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State Wants to Better Protect Children

Preventing child abuse and dealing with other issues, from gas prices to unions.

AN OUNCE OF PREVENTION

At least six out of 10 children who have been sexually abused suffer from post-traumatic stress syndrome, according to the state Department of Children and Families (DCF).

As such the DCF will use a $3.2 million federal grant to improve the way the agency, community-based clinics and social workers statewide handle children affected by trauma in all its forms. 

DCF Commissioner Joette Katz introduced a five-year program to an audience of human-service providers Friday in the Old Judiciary room at the Capitol.

Child-protective agencies and treatment centers across the county deal every day with children who have witnessed violence, lost a parent to death or prison, been physically or emotionally abused, been abandoned, or have been removed from their home.

Yet Katz said the agencies have been slow in developing programs that specifically address this kind of pain.

There is a prevention program throughout the state called Nurturing Families Network. The free and voluntary program provides in-home and telephone parenting education and support for first-time parents, at-risk families to prevent abuse and neglect.

A recent study in the Journal of Pediatrics suggests infants experience the highest rates of child abuse. In most cases, the abuse is linked to families in poverty situations due to financial stress and a lack of parental education.

“We have more families now than ever before," said Helma Gregorich, manger for Nurturing Families at the non-profit Family Centers in Stamford.

Family Centers works with Stamford Hospital and Greenwich Hospital to identify at-risk, first-time families. It's a confidential program and it also gathers information and data to determine its effectiveness.

"There is improvement in parental well-being, they feel more connected and more competent," Gregorich said. "Eighty percent of the mothers who participate said they are thankful to have learned positive discipline. That means no spanking, no shaking, no lashing out. That's a lot of parents."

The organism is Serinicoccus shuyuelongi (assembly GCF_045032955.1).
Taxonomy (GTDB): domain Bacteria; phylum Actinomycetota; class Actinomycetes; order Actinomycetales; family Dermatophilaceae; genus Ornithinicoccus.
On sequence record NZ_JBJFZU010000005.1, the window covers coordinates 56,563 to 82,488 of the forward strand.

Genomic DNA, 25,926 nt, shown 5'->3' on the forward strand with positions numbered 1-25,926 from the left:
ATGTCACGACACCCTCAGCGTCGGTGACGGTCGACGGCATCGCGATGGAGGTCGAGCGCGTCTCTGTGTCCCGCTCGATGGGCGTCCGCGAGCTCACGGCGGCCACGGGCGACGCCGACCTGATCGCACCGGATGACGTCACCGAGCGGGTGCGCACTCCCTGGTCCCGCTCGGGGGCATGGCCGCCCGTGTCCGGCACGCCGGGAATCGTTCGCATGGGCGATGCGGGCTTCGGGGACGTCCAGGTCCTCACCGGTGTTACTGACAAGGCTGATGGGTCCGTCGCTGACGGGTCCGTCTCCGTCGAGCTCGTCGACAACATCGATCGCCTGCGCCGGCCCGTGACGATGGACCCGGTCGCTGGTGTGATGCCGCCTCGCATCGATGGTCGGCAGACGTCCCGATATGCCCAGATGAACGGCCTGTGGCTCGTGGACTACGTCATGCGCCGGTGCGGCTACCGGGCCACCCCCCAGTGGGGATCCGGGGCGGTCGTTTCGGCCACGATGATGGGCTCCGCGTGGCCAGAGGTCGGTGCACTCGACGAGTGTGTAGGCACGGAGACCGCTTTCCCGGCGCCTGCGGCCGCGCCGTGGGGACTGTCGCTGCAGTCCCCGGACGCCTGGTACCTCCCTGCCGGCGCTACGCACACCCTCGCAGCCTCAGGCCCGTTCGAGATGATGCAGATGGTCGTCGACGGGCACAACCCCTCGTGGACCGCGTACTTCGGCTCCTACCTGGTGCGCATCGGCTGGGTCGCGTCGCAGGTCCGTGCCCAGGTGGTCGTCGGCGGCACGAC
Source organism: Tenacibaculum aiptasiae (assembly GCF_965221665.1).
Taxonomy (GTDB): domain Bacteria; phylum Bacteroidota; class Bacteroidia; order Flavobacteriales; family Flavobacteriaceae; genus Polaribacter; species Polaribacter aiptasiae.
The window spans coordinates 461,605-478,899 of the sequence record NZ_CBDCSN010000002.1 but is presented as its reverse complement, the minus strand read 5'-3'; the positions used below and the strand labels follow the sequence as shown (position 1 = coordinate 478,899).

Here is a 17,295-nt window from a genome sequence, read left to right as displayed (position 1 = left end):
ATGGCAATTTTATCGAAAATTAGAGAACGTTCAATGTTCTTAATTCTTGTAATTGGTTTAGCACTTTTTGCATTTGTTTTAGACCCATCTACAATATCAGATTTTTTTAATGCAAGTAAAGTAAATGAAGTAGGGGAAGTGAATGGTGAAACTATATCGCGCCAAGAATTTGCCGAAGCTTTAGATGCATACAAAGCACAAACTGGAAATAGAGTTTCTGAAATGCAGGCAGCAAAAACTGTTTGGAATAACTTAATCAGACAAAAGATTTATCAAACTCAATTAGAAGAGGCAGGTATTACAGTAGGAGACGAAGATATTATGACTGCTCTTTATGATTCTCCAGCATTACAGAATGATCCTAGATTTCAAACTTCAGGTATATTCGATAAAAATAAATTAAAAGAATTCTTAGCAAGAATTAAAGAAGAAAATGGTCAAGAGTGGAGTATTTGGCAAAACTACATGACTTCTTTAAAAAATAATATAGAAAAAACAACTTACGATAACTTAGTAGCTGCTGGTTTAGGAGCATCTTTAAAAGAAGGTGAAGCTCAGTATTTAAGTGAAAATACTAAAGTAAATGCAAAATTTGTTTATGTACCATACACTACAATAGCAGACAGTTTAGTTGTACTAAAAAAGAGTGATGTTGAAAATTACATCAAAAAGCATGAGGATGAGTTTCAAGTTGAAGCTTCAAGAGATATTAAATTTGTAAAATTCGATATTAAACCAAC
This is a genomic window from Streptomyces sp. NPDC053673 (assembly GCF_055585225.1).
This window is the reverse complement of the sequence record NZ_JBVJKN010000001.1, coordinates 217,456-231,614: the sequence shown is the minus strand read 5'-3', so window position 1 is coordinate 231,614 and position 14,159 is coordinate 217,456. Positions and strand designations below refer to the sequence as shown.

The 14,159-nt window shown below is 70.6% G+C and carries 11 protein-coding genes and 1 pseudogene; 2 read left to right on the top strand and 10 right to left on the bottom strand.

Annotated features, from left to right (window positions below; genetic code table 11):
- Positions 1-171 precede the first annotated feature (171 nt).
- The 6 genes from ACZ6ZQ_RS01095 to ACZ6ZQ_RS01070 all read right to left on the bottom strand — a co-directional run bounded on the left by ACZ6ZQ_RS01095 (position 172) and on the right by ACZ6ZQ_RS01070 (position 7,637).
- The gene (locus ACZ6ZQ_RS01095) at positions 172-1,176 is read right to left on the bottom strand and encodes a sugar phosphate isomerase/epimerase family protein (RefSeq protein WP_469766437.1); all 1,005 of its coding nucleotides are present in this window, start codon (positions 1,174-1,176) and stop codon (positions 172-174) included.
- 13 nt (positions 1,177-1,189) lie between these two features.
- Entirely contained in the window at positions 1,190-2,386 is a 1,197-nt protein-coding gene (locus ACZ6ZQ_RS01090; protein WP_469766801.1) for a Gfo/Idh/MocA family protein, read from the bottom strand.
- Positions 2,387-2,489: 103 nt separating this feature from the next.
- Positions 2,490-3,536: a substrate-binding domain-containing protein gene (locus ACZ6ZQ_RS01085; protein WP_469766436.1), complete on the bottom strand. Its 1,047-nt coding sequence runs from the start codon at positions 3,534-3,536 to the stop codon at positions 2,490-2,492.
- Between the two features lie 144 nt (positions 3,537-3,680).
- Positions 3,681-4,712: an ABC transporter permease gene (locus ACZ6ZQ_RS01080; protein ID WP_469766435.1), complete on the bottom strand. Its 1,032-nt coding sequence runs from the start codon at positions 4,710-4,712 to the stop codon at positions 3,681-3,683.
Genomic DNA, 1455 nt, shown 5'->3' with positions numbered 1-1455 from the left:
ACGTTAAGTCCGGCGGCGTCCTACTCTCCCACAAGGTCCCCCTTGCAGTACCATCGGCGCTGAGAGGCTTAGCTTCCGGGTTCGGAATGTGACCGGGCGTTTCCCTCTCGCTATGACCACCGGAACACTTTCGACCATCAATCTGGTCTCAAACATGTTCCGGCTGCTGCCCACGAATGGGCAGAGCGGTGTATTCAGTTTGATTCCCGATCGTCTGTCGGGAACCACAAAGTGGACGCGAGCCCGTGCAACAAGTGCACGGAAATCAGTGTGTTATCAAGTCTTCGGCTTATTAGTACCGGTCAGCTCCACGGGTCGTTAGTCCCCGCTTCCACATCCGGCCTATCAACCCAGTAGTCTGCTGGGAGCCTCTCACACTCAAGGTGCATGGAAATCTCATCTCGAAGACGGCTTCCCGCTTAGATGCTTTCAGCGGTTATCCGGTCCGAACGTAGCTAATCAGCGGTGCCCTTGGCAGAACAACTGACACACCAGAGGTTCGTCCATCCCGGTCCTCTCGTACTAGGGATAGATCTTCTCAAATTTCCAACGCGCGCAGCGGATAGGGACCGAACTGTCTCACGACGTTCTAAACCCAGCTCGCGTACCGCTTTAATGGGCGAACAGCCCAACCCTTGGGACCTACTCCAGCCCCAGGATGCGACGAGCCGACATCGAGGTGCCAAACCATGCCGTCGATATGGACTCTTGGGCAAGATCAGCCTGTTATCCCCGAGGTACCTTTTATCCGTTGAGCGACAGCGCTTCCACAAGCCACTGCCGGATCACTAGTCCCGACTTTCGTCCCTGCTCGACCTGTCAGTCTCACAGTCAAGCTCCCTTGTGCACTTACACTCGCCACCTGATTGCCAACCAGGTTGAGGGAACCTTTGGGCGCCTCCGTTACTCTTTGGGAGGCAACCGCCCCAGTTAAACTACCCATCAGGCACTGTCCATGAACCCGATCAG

SAFE HOUSE

The Select Committee on Veterans' Affairs is considering SB 115 "An Act Concerning the Military Sexual Assault Prevention and Response Program." The proposal, a holdover from last session, would provide confidentiality for disclosures made by military personnel who are victims of sexual assault to military sexual assault advocates. 

It's timely given the recent comments by Fox News contributor Liz Trotta regarding the Pentagon's report that said there has been a 64 percent increase of violent sexual assaults committed by army personnel in the past six years.

"I think they have actually discovered there is a difference between men and women. And the sexual abuse report says that there has been, since 2006, a 64 percent increase in violent sexual assaults. Now, what did they expect? These people are in close contact, the whole airing of this issue has never been done by Congress, it's strictly been a question of pressure from the feminists," Trotta said.

It's that kind of thinking that makes SB 115 relevant, said state Sen. Carlo Leone, a Democrat representing Stamford and Darien. Leone, who co-chairs the Veterans Committee, said, "Usually the Federal government doesn't act, or it's too lengthy a process. The state can act first and that can spur the nation to action."

GAS PRICES

Because gas prices vary across county lines, state Rep. William Tong, a Democrat representing Stamford proposed H.B. 5099. This bill would provide funding to the office of the Attorney General to investigate gasoline pricing in Connecticut. 

THREE'S COMPANY

State Rep. Larry Cafero, a Republican representing Norwalk, together with Rep. Themis Klarides, a Republican representing Woodbridge, Orange and Derby, and Rep. Vincent Candelora, a Republican representing East Haven, North Branford and Wallingford, teamed up to propose several pieces of proposed legislation seek to address Connecticut's job situation.

Among the proposed bills are:

  • HB 5174 -- to promote new business and job creation throughout the state
  • HB 5175 -- to eliminate the corporate business tax surcharge

UNION ISSUES

Getting the unions back to the negotiating table might not be an option. Instead some GOP lawmakers are trying a different tact.

State Sen. Toni Boucher, a Republican representing Bethel, New Canaan, Ridgefield, Weston, Westport, and Wilton, proposed cutting state employee salaries by 10 percent for the next two years.

Cafero, Klarides and Candelora propose HB 5176 to create parity between state and private wages and salaries and provide savings to the state. 
They also propose HB 5177 to create parity between state and private pension plans.

Gabriel Kotter February 28, 2012 at 05:56 PM
Fluff alert...
Kant Kontinue February 29, 2012 at 02:48 AM
they could also cut the overpaid city workers whose bloated union salaries & pensions are literally driving many from this state due to high property taxes as soon as we can sell our property, it's adios to the liberal utopia

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